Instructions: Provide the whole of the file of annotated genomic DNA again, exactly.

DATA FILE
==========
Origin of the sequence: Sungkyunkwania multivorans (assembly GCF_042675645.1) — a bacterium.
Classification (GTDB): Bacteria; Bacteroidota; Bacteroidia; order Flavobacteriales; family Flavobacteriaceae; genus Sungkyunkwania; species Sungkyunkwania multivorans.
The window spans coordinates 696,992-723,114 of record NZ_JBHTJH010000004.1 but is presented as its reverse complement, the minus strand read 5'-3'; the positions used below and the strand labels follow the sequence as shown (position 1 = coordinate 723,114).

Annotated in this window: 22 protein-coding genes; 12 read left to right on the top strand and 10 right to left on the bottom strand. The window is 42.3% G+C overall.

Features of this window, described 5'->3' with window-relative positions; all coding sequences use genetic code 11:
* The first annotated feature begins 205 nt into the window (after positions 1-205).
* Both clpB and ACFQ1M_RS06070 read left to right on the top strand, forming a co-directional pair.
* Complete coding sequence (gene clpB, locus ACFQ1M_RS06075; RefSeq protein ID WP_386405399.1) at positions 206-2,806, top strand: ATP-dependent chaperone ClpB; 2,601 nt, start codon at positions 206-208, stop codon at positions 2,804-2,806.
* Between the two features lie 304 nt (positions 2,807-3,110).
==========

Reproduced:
Origin of the sequence: Sungkyunkwania multivorans (assembly GCF_042675645.1) — a bacterium.
Classification (GTDB): Bacteria; Bacteroidota; Bacteroidia; order Flavobacteriales; family Flavobacteriaceae; genus Sungkyunkwania; species Sungkyunkwania multivorans.
The window spans coordinates 696,992-723,114 of record NZ_JBHTJH010000004.1 but is presented as its reverse complement, the minus strand read 5'-3'; the positions used below and the strand labels follow the sequence as shown (position 1 = coordinate 723,114).

Annotated in this window: 22 protein-coding genes; 12 read left to right on the top strand and 10 right to left on the bottom strand. The window is 42.3% G+C overall.

Features of this window, described 5'->3' with window-relative positions; all coding sequences use genetic code 11:
* The first annotated feature begins 205 nt into the window (after positions 1-205).
* Both clpB and ACFQ1M_RS06070 read left to right on the top strand, forming a co-directional pair.
* Complete coding sequence (gene clpB, locus ACFQ1M_RS06075; RefSeq protein ID WP_386405399.1) at positions 206-2,806, top strand: ATP-dependent chaperone ClpB; 2,601 nt, start codon at positions 206-208, stop codon at positions 2,804-2,806.
* Between the two features lie 304 nt (positions 2,807-3,110).